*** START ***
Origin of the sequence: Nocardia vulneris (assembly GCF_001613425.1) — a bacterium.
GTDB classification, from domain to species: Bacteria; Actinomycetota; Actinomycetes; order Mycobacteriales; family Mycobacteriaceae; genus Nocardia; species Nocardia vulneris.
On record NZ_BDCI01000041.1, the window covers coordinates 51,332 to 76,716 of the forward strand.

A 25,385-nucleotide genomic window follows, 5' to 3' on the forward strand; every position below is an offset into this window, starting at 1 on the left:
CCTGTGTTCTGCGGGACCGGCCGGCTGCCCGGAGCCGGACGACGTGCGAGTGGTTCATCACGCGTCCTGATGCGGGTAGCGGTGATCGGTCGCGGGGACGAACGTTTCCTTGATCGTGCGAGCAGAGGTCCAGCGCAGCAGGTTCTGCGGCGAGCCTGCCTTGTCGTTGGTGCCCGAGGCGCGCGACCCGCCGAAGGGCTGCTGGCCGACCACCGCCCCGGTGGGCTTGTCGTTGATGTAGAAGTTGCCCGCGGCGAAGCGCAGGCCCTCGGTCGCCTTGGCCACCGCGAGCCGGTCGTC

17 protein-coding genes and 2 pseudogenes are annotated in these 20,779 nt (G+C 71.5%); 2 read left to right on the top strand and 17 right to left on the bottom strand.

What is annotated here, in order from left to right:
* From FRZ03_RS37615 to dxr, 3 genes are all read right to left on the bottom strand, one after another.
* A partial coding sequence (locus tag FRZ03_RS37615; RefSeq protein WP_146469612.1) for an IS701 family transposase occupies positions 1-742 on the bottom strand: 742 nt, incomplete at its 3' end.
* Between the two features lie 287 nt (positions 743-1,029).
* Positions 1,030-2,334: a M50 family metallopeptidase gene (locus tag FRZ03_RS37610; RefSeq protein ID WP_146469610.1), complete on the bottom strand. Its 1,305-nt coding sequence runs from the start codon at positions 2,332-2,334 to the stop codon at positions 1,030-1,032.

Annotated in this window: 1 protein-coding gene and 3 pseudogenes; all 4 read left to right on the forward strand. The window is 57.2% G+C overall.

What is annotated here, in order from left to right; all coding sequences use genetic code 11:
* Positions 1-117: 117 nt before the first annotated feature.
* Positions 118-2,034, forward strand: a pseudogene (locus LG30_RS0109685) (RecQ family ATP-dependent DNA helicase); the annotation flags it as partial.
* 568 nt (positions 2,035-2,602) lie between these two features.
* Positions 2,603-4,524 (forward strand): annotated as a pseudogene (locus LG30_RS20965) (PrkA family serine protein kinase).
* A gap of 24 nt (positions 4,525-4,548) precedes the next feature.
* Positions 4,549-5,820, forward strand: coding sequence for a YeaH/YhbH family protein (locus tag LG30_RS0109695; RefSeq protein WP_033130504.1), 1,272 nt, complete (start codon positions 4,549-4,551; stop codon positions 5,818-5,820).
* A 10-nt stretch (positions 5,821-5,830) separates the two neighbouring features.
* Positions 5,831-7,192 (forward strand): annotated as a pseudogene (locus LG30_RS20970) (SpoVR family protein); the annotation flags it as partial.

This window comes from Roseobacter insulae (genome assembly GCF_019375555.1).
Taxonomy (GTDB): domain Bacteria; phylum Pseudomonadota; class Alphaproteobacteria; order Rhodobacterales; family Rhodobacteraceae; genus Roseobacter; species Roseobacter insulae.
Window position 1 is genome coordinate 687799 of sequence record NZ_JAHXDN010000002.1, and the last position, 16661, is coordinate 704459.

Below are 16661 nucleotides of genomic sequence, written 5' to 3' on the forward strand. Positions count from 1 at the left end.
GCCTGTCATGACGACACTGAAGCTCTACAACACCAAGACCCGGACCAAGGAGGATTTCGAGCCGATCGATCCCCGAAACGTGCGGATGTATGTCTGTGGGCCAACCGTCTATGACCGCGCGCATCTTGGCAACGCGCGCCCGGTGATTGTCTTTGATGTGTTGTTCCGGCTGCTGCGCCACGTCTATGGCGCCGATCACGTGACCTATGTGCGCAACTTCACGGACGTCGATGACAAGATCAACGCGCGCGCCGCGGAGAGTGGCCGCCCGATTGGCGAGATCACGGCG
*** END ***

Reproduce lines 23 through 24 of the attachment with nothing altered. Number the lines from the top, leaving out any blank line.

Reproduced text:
Taxonomy (GTDB): domain Bacteria; phylum Pseudomonadota; class Alphaproteobacteria; order Rhodobacterales; family Rhodobacteraceae; genus Roseobacter; species Roseobacter insulae.
Window position 1 is genome coordinate 687799 of sequence record NZ_JAHXDN010000002.1, and the last position, 16661, is coordinate 704459.